Hillary Clinton’s Even Playing Field » Outside The Beltway | OTB

I don't think this is quite fair:

Andrew Sullivan is not amused by Hillary Clinton’s whining about how hard it is to run as a women and how she wishes there were a level playing field. Using some colorful language, he reminds us of the enormous advantages being Mrs. Bill Clinton has afforded her political career.

There’s an old saw, employed perhaps most famously by Ann Richards against George H.W. Bush, about people who are born on third base and think they hit a triple. Hillary Clinton was born on third base but apparently thinks she bunted her way to first and then stole second and third.

She seems to honestly think she’s had a tough go of it, despite her accomplishments being entirely a function of having married well.

Professional women have great difficulty projecting authority without projecting aggression, or bossiness. And running for president is probably the one place where this is hardest. Recently, one of my friends said, disparagingly, "She reminds me of my mother." It's hard to imagine someone saying, in the same tone, that they wouldn't vote for McCain because he was too much like Dad.

To be sure, women get some compensating advantages--I probably get invited to speaking engagements and so forth that I wouldn't get if I weren't a woman. But we pay for that by enduring condescension and criticism that would never be directed towards a man. I can't say whether this ends up accruing to my net benefit or loss--but I sure wish I didn't have to think about it at all.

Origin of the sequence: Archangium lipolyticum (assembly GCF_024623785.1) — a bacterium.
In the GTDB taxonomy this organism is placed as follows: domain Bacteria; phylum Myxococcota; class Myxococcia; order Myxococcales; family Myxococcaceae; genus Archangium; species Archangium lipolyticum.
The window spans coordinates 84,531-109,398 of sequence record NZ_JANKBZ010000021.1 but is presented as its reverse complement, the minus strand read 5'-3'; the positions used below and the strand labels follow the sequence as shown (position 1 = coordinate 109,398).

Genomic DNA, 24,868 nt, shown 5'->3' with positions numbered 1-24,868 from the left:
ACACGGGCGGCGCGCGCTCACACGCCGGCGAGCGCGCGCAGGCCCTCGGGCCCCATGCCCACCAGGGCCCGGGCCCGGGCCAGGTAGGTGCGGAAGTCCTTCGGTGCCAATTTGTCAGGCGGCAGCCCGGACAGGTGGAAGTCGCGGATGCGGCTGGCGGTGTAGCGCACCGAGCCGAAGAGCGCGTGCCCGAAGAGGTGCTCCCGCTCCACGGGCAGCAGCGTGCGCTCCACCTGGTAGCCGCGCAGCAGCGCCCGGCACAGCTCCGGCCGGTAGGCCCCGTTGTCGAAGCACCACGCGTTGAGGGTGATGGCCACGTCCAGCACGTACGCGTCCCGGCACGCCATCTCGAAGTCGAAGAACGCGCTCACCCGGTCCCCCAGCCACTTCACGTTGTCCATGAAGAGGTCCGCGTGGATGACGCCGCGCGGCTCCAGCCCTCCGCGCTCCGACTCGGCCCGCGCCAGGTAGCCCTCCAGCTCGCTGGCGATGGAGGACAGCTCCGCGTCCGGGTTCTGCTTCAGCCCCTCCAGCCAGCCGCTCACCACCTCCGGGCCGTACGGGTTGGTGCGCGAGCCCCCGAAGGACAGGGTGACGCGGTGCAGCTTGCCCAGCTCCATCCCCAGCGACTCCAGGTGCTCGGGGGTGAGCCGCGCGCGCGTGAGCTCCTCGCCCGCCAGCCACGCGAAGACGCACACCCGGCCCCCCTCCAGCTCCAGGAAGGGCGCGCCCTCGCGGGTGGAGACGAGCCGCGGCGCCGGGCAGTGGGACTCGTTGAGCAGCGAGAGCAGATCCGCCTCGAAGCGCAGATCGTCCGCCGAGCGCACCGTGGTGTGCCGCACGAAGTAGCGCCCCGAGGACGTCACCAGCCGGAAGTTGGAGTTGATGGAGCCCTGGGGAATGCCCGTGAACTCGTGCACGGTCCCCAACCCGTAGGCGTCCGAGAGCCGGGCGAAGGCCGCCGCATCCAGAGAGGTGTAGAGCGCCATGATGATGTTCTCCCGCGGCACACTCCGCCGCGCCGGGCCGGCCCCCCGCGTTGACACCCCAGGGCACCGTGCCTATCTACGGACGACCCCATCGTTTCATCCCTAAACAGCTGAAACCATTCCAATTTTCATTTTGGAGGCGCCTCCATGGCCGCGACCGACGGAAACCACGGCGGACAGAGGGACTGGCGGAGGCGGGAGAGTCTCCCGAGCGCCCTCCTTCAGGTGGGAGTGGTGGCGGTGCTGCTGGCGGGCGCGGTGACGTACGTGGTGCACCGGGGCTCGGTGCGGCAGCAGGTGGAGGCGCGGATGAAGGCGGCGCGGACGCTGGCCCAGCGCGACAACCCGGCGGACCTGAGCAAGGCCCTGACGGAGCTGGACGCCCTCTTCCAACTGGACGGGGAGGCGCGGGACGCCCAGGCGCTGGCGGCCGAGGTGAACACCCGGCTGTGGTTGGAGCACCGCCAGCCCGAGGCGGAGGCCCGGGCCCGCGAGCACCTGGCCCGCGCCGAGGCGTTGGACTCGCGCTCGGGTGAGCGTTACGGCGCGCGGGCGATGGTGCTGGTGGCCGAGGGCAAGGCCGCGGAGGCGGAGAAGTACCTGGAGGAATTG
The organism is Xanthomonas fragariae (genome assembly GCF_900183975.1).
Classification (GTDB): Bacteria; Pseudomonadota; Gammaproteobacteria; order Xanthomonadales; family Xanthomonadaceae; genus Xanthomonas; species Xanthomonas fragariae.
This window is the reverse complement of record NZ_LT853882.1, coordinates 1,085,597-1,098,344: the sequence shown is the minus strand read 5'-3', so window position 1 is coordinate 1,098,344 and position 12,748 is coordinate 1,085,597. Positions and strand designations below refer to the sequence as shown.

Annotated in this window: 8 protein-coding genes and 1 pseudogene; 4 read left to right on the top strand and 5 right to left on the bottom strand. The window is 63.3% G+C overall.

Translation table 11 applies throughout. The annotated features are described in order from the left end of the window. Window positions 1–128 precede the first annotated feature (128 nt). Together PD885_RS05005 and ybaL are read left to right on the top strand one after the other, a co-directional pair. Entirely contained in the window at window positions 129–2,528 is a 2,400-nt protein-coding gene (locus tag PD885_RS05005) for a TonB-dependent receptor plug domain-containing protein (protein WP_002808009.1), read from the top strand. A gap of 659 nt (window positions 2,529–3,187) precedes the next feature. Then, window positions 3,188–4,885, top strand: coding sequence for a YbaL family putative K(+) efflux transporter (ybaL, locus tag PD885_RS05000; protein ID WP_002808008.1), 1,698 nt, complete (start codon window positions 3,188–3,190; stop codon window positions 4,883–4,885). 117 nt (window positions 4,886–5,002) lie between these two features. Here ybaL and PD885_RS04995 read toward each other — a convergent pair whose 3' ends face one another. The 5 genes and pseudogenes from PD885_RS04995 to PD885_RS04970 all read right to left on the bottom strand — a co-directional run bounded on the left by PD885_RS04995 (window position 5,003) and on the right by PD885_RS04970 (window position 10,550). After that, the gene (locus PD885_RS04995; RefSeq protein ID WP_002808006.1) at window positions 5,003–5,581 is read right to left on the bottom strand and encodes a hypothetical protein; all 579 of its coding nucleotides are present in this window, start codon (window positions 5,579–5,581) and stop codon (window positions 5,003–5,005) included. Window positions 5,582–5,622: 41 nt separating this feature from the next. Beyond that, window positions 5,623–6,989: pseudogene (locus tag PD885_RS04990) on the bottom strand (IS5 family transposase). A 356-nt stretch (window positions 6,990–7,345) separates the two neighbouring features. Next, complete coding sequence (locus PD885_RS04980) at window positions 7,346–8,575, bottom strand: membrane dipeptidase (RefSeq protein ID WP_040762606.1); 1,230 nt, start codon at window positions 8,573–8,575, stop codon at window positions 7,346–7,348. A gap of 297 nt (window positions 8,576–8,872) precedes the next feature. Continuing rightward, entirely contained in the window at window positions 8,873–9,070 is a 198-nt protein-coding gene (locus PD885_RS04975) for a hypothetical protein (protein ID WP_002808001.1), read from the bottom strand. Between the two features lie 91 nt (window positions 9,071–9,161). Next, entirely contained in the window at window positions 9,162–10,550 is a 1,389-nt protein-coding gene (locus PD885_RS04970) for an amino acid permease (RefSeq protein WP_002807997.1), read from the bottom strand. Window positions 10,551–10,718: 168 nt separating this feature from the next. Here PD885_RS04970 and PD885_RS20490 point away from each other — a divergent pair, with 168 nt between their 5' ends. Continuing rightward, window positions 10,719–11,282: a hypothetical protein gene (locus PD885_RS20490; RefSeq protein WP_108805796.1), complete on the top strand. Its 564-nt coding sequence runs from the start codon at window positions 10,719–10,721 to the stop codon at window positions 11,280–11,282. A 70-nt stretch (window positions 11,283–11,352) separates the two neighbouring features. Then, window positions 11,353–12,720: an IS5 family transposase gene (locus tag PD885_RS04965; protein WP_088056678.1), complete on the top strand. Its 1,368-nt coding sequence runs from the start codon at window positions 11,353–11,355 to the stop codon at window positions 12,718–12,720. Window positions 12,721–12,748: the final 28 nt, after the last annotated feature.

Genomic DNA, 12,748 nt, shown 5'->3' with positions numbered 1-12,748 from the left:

It's probably true that Hillary would not be in politics if she weren't married to Bill; she doesn't strike me as someone who's naturally attracted to electioneering. And her senate career is obviously a side effect of his presidency. But it's far from clear to me that in this race, the benefits of being married to Bill are outweighing the drawbacks of being punished for things that would pass unnoticed in a man. And it's pretty damn frustrating to think that you may lose a job you want because you've got twice the "normal" number of X chromosomes.

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Megan McArdle is a columnist at Bloomberg View and a former senior editor at The Atlantic. Her new book is The Up Side of Down.

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